Day 5: Animals in the Wild
Day 5 starts with an early rise and ride down the Napo on a motorized boat. We arrive approximately 30 minutes later to one of the region’s animal rescue and rehabilitation centres. Here we spend the next two hours learning about some of the endangered species in the Amazon and how private foundations, like the one we’re visiting, are working to save animals and how eco-tourism can contribute to a more secure future for the region.
A return to Sinchi Warmi leads us to our last activity in the Amazon – learning how local women use plant based fibers to create and sell handicrafts. From the garden to the office, we’ll go through a comprehensive tutorial on how to turn locally grown plants into a handicraft business.
After a late lunch we board the bus and depart the Amazon, heading back into the mountains and off to Waterfall Alley. A couple of hours later, we’ll arrive in the Banff-esque town of Banos.
Day 6: Waterfall Alley
We start the day in the much cooler climate of the Andes, approximately 2200 meters above sea level. The temperature change ensures everyone’s wearing a few more layers than they were in the Amazon, but a hike to a nearby volcano ensures the blood gets going!
Upon arrival to Tungurahua, our local guide talks about recent eruptions and how the town of Banos’s diligent preparedness mitigates against disaster. The stunning views nearby the top of the volcano are simply hard to comprehend. A local hotspot, known as the Swing on the Edge of the Earth, tests the nerve of anyone willing to get a great picture of them swinging literally over a daunting cliff edge.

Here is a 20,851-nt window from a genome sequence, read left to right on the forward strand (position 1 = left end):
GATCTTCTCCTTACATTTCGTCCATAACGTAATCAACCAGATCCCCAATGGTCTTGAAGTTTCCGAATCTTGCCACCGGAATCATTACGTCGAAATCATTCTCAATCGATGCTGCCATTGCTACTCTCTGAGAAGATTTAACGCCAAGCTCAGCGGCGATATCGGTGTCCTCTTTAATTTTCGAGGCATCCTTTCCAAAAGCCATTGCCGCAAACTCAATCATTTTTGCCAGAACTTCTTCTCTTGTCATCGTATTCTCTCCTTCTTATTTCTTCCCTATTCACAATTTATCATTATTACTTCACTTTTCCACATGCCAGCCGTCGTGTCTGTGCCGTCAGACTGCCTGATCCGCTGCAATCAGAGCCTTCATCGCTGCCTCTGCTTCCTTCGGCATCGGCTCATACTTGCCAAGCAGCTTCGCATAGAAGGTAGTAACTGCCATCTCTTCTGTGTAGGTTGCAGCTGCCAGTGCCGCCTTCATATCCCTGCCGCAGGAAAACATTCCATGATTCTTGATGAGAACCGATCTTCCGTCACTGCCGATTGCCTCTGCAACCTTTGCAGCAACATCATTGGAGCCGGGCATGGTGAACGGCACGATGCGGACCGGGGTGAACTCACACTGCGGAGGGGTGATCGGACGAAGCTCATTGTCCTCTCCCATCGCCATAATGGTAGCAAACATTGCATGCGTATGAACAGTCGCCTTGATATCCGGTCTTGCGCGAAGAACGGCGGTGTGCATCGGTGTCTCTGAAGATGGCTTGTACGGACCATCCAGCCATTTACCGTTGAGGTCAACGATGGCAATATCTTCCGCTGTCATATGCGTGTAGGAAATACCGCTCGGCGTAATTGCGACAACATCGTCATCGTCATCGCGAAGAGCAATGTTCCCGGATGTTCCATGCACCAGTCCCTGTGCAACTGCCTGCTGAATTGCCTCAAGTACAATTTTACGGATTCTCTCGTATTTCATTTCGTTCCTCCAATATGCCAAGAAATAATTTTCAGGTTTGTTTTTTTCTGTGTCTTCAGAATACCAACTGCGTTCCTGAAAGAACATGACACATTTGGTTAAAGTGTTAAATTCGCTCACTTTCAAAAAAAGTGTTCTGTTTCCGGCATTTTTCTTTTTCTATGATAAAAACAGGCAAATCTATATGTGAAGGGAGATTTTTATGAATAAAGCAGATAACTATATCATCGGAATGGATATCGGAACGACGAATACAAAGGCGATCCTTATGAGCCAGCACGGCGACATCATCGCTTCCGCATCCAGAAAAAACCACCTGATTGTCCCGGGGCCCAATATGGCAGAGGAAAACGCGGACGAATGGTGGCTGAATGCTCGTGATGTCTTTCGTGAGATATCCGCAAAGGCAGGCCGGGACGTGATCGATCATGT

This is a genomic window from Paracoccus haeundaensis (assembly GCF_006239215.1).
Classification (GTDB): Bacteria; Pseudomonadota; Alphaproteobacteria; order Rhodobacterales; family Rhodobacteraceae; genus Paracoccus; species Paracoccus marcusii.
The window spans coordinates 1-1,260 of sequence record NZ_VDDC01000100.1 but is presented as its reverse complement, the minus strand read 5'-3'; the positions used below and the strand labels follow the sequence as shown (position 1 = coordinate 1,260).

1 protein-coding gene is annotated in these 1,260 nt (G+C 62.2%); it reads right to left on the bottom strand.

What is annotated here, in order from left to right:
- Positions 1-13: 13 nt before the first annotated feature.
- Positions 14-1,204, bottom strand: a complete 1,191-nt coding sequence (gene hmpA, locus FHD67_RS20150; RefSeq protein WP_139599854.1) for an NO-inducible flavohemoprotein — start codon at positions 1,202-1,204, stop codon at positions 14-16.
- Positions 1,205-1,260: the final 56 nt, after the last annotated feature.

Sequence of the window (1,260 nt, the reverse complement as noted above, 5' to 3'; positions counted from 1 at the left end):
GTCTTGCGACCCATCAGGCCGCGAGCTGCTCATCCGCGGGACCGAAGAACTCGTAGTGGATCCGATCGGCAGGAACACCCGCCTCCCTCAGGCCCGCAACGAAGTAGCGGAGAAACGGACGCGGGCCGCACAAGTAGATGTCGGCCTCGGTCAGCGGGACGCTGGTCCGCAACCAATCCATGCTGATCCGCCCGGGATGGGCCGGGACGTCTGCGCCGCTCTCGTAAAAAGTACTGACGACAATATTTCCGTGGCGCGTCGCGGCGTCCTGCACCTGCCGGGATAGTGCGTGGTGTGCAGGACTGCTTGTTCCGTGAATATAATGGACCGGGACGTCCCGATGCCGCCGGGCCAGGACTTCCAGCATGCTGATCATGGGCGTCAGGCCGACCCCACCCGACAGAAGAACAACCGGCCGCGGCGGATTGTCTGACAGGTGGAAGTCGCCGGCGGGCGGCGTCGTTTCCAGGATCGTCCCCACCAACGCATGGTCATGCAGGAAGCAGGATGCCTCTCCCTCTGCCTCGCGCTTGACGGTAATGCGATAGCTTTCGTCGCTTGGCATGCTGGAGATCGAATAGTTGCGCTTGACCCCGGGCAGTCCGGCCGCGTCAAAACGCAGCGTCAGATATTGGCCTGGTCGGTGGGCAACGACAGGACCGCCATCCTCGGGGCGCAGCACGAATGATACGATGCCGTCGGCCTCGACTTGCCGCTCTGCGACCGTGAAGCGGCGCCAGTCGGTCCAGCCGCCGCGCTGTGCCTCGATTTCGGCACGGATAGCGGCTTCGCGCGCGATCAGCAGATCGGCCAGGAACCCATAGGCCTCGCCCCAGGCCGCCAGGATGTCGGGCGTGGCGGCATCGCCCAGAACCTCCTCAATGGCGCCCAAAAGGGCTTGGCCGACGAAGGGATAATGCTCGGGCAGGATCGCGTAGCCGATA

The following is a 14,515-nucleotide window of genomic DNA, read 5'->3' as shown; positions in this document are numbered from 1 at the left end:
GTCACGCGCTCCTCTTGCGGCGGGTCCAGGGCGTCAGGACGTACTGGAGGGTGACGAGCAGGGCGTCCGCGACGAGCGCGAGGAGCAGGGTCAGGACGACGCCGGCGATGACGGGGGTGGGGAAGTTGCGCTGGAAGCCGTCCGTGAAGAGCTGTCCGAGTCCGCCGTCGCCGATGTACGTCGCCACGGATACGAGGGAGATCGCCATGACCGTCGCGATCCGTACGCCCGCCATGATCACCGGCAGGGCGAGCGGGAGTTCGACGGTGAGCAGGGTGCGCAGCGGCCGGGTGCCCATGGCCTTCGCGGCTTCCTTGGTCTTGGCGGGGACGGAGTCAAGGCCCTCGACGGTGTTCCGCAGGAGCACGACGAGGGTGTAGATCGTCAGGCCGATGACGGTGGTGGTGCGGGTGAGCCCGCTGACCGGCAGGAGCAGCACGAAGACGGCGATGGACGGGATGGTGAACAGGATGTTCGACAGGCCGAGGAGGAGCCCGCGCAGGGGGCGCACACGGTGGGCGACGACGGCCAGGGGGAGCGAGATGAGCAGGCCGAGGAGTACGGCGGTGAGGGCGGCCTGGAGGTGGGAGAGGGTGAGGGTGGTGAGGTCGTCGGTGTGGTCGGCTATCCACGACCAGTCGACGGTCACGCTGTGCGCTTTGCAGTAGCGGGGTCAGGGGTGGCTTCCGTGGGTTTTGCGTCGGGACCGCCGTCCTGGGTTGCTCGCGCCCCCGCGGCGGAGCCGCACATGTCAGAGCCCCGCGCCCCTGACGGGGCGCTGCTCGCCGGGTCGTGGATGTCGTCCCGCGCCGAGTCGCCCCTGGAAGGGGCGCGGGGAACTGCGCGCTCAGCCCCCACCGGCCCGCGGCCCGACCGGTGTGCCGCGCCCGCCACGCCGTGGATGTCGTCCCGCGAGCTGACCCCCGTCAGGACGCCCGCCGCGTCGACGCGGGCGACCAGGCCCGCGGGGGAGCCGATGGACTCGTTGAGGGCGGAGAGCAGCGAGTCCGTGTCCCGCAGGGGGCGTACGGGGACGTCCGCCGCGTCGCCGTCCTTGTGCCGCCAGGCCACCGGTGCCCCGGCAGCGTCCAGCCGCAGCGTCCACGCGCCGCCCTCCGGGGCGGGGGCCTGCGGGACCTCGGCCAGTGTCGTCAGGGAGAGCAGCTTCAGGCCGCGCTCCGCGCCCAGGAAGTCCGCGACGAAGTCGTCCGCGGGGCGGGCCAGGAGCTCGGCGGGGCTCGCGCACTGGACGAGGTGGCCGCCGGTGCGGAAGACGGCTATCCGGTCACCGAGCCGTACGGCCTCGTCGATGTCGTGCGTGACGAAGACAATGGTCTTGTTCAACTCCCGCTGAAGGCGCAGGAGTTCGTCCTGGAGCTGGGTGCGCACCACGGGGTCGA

We continue our hike mid-day, heading down the mountainside and into the town. We head to a local watering hole to talk climate change, and how the town’s access to hydro-electricity has become increasingly controversial.
Later in n the afternoon we head to the Devil’s Cauldron, a local waterfall known for it’s stunning views.
Day 7: Off to Otavalo
Day 7 starts with an early morning rise and departure from Banos to the market town of Otavalo. Here we head to the infamous market, checking out locally produced handicrafts and souvenirs (some shopping time will of course be allotted). We then head from Otavalo into the cloud forest to explore one of Ecuador’s most unique attributes.
The cloud forest, probably Earth’s closest thing to a true Ewok village (for all of you star wars fans) – think large trees, clouds, and a brilliant forest. The evening activities are rooted in climate change and the increasing threats to local communities’ ways of life by international corporations, including some of Canada’s largest mining companies. We’ll learn about how international trade and the resource market is poisoning waterways, and how Canada’s reputation abroad isn’t exactly what we think it is.
Day 8: Adios Amigos
Our final morning has us waking up in a truly magical climate. The cloud forest is the perfect way to start your last day with us in Ecuador. We reflect on the experiences had over the past week, and prepare to head back to Quito.
Upon arrival in the capital, we head up to the top of the city, the Teleferico. This Swiss-built chairlift brings us from the base of the city to the top of one of Quito’s neighbouring mountains. The views are stunning, the winds are a bit breezy, and it’s the perfect way to complete your trip to one of the world’s most diverse countries.
We head back to Mariscal-Foch for our last meal together and part ways, bringing you either to your airport or your hotel.